The number of people working to stop COVID-19 outbreaks from spreading is far from the level needed in most states, according to a new NPR survey and analysis. Find out how your state is doing.



We have an update now on contact tracing in the United States. At the start of the pandemic, we were told that contact tracing was vital to contain it. Health officials needed to identify who was in contact with an infected person and get them to isolate themselves.

Earlier this year, NPR revealed how few contact tracers states were hiring. Now the update comes via the latest exclusive contact tracing survey by NPR in collaboration with the Johns Hopkins Center for Health Security. NPR's Selena Simmons-Duffin has the results.

SELENA SIMMONS-DUFFIN, BYLINE: Our survey found that the United States has more than 50,000 contact tracers for the first time since the coronavirus pandemic hit. That's an increase from the last survey, which found around 40,000 contact tracers, but...

CRYSTAL WATSON: It feels stagnant.

SIMMONS-DUFFIN: That's Crystal Watson, a senior scholar at the Johns Hopkins Center for Health Security, who oversaw this survey.

WATSON: I don't see a lot of evidence that we have a new push or renewed interest in trying to get us there to prepare for what we might see this winter.

SIMMONS-DUFFIN: Public health experts think the country is likely to see new surges as the weather gets colder. And contact tracing is the kind of program that's hard to scale up quickly when transmission starts escalating out of control.

WATSON: We're already seeing cases tick up across the U.S. and in Europe, and it is concerning.

SIMMONS-DUFFIN: Currently, case numbers are climbing in North and South Dakota, Montana and Wisconsin, which was one of many states that indicated it's planning to hire more contact tracers. Elizabeth Goodsitt from the Wisconsin Department of Health Services wrote in response to the survey that they are, quote, "maximizing limited resources in attending to the surge in number, as well as the increased complexity of cases."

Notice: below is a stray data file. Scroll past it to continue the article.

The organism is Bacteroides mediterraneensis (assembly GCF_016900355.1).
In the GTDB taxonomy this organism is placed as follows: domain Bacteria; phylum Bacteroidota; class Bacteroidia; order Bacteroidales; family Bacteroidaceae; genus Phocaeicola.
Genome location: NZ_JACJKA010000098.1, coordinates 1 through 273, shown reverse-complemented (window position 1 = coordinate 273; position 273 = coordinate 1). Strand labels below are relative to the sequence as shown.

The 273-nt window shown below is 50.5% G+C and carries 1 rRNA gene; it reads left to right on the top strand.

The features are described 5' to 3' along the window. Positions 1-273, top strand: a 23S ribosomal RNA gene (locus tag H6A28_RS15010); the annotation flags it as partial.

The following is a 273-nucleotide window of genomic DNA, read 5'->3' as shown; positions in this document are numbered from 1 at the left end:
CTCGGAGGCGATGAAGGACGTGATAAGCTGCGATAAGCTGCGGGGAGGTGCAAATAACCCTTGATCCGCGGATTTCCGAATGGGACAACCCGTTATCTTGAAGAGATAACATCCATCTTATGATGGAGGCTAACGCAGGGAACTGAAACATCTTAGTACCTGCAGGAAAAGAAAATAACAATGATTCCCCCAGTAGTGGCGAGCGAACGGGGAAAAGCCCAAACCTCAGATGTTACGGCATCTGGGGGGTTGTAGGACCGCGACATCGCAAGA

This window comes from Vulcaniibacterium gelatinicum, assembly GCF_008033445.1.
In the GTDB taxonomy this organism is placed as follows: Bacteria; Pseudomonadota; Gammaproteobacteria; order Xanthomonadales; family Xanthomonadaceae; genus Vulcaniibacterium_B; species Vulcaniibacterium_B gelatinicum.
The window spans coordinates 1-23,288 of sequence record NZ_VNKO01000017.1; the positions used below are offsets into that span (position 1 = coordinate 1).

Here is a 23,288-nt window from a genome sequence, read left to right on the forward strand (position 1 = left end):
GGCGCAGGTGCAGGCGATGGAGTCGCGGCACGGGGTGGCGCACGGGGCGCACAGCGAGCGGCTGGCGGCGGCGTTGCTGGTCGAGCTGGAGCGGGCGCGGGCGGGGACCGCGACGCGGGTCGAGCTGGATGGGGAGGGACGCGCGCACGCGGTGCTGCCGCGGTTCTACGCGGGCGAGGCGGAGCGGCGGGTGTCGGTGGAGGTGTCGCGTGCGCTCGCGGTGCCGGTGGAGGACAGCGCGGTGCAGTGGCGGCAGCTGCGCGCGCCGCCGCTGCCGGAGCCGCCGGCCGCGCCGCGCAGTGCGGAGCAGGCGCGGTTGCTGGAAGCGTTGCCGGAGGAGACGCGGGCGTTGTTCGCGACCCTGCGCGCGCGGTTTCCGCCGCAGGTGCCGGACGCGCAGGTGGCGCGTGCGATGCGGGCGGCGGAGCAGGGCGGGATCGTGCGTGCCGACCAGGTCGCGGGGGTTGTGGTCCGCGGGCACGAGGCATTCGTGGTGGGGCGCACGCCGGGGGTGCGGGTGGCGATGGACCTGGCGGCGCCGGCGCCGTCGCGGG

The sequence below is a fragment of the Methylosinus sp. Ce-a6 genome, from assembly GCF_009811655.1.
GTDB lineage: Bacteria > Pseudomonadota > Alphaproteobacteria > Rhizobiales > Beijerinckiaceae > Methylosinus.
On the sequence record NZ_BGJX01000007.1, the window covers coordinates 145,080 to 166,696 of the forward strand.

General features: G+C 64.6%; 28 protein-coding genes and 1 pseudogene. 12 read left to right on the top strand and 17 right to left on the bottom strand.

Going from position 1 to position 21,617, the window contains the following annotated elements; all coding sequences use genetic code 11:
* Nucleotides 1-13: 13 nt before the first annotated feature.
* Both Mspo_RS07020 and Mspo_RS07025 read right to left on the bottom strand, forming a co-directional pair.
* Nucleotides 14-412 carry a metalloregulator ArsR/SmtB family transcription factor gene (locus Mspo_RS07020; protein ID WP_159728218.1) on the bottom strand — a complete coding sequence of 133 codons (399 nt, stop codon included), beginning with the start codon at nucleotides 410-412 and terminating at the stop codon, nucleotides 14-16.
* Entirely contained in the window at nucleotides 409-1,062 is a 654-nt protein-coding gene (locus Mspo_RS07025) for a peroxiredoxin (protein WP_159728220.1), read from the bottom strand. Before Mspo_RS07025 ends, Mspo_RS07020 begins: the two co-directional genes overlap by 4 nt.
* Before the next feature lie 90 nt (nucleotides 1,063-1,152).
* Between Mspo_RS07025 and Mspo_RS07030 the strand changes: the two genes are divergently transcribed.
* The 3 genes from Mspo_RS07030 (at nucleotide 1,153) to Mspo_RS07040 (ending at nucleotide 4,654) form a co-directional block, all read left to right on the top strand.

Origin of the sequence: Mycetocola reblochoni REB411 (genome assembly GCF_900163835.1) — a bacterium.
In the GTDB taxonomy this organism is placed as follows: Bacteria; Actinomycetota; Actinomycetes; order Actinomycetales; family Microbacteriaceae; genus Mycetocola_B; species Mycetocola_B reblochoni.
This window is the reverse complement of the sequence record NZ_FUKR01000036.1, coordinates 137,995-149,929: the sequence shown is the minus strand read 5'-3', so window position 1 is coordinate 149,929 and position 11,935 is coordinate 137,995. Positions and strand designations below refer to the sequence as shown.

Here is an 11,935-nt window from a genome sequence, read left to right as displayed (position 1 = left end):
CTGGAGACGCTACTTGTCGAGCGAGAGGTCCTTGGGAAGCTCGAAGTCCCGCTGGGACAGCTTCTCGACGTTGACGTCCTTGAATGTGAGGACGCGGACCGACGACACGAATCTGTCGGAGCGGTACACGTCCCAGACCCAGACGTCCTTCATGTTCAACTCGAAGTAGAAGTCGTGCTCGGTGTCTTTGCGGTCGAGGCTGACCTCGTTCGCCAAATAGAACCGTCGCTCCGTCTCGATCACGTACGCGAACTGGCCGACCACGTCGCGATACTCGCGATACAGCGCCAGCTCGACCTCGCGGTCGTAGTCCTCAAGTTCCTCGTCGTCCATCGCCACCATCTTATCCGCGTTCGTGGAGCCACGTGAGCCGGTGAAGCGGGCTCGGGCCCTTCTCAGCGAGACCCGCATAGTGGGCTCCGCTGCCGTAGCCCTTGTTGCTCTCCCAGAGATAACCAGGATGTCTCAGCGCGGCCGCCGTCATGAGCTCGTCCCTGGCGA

Another state, Minnesota, responded that it had the resources to run its program for now, Watson says, but added...

WATSON: There are questions related to sustainability and ongoing funding.

SIMMONS-DUFFIN: There has yet to be significant federal investment in contact tracing despite some proposals in Congress. That lack of investment has meant the country's efforts fall far short of the workforces deployed to contact trace in some East Asian countries, says Danielle Allen. She directs the Edmond J. Safra Center for Ethics at Harvard University. And early in the pandemic, she was part of a group that advocated for 300,000 contact tracers nationwide.

DANIELLE ALLEN: We just - as a country, we have not been able to transition in that kind of rapid way to build out on that scale.

SIMMONS-DUFFIN: Our survey shows, instead, the country continues to inch up its contact tracing workforce while financial resources are stretched to the limit. Going forward, we'll likely keep inching up, she says.

Allen and other experts note that contact tracing isn't a silver bullet. When transmission is high, it becomes much more difficult for the process to keep the spread of the virus in check. But it's still valuable, she says, in part because of the data that can come from tracking how the virus is spreading through a community.

ALLEN: If you can work out that you have a whole cluster coming from one specific kind of activity, well then you know, like, that's what you shut down. You don't have to shut down everything.

SIMMONS-DUFFIN: In our survey, the vast majority of states say they're gathering this data, but fewer than half are making the data public on a government website. Watson of Johns Hopkins hopes that more states will follow suit so that data from contact tracing can be used not just for allocating resources and informing policy decisions, but for helping regular people make decisions about their lives - like whether to go to a restaurant, or the gym, or whether it's safe to send kids back to school.

Selena Simmons-Duffin, NPR News. Transcript provided by NPR, Copyright NPR.